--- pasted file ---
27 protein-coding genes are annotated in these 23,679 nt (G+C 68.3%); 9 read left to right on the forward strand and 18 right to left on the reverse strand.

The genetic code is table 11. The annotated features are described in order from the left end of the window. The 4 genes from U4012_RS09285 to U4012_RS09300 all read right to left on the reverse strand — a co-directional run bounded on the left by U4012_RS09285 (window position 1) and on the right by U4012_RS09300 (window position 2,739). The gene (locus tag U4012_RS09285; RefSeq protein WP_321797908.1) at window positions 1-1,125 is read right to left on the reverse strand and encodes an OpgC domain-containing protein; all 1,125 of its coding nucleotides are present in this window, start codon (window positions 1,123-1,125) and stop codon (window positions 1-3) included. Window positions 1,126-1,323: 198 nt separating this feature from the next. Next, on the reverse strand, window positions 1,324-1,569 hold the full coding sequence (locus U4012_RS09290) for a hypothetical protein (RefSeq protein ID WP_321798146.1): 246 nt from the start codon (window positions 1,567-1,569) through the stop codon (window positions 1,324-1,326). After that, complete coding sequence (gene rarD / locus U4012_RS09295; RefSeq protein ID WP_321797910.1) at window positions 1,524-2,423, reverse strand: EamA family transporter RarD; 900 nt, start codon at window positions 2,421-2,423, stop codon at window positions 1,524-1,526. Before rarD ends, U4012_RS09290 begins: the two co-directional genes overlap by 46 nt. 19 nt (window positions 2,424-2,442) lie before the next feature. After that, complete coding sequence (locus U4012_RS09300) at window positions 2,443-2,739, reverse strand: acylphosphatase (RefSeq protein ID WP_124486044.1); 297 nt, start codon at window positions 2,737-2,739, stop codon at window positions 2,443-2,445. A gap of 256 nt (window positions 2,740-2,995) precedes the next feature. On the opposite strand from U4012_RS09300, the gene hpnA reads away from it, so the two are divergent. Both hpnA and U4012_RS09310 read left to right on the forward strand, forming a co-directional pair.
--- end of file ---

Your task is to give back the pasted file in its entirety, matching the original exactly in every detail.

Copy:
27 protein-coding genes are annotated in these 23,679 nt (G+C 68.3%); 9 read left to right on the forward strand and 18 right to left on the reverse strand.

The genetic code is table 11. The annotated features are described in order from the left end of the window. The 4 genes from U4012_RS09285 to U4012_RS09300 all read right to left on the reverse strand — a co-directional run bounded on the left by U4012_RS09285 (window position 1) and on the right by U4012_RS09300 (window position 2,739). The gene (locus tag U4012_RS09285; RefSeq protein WP_321797908.1) at window positions 1-1,125 is read right to left on the reverse strand and encodes an OpgC domain-containing protein; all 1,125 of its coding nucleotides are present in this window, start codon (window positions 1,123-1,125) and stop codon (window positions 1-3) included. Window positions 1,126-1,323: 198 nt separating this feature from the next. Next, on the reverse strand, window positions 1,324-1,569 hold the full coding sequence (locus U4012_RS09290) for a hypothetical protein (RefSeq protein ID WP_321798146.1): 246 nt from the start codon (window positions 1,567-1,569) through the stop codon (window positions 1,324-1,326). After that, complete coding sequence (gene rarD / locus U4012_RS09295; RefSeq protein ID WP_321797910.1) at window positions 1,524-2,423, reverse strand: EamA family transporter RarD; 900 nt, start codon at window positions 2,421-2,423, stop codon at window positions 1,524-1,526. Before rarD ends, U4012_RS09290 begins: the two co-directional genes overlap by 46 nt. 19 nt (window positions 2,424-2,442) lie before the next feature. After that, complete coding sequence (locus U4012_RS09300) at window positions 2,443-2,739, reverse strand: acylphosphatase (RefSeq protein ID WP_124486044.1); 297 nt, start codon at window positions 2,737-2,739, stop codon at window positions 2,443-2,445. A gap of 256 nt (window positions 2,740-2,995) precedes the next feature. On the opposite strand from U4012_RS09300, the gene hpnA reads away from it, so the two are divergent. Both hpnA and U4012_RS09310 read left to right on the forward strand, forming a co-directional pair.